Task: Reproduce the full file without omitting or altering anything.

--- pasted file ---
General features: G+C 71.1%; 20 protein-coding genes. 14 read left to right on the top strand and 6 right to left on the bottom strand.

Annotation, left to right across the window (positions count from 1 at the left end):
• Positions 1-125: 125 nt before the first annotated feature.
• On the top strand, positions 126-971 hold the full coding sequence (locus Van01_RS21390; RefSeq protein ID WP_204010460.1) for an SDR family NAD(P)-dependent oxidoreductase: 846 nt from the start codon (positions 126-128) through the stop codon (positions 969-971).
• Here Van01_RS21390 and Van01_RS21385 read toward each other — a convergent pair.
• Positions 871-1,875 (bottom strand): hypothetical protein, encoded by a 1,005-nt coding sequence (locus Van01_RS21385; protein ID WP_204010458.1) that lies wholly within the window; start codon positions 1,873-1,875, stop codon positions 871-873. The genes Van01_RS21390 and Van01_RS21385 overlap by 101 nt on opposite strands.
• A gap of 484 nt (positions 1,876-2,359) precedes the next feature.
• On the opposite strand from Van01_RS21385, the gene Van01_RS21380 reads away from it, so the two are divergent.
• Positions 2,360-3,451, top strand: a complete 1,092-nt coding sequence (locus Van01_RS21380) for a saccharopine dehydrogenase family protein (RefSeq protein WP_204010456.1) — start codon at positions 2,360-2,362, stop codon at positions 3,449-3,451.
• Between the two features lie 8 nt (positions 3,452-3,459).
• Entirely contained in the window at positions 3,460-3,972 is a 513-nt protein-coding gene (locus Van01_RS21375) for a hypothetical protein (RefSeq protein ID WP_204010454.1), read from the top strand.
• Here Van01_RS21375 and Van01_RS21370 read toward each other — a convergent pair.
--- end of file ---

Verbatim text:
General features: G+C 71.1%; 20 protein-coding genes. 14 read left to right on the top strand and 6 right to left on the bottom strand.

Annotation, left to right across the window (positions count from 1 at the left end):
• Positions 1-125: 125 nt before the first annotated feature.
• On the top strand, positions 126-971 hold the full coding sequence (locus Van01_RS21390; RefSeq protein ID WP_204010460.1) for an SDR family NAD(P)-dependent oxidoreductase: 846 nt from the start codon (positions 126-128) through the stop codon (positions 969-971).
• Here Van01_RS21390 and Van01_RS21385 read toward each other — a convergent pair.
• Positions 871-1,875 (bottom strand): hypothetical protein, encoded by a 1,005-nt coding sequence (locus Van01_RS21385; protein ID WP_204010458.1) that lies wholly within the window; start codon positions 1,873-1,875, stop codon positions 871-873. The genes Van01_RS21390 and Van01_RS21385 overlap by 101 nt on opposite strands.
• A gap of 484 nt (positions 1,876-2,359) precedes the next feature.
• On the opposite strand from Van01_RS21385, the gene Van01_RS21380 reads away from it, so the two are divergent.
• Positions 2,360-3,451, top strand: a complete 1,092-nt coding sequence (locus Van01_RS21380) for a saccharopine dehydrogenase family protein (RefSeq protein WP_204010456.1) — start codon at positions 2,360-2,362, stop codon at positions 3,449-3,451.
• Between the two features lie 8 nt (positions 3,452-3,459).
• Entirely contained in the window at positions 3,460-3,972 is a 513-nt protein-coding gene (locus Van01_RS21375) for a hypothetical protein (RefSeq protein ID WP_204010454.1), read from the top strand.
• Here Van01_RS21375 and Van01_RS21370 read toward each other — a convergent pair.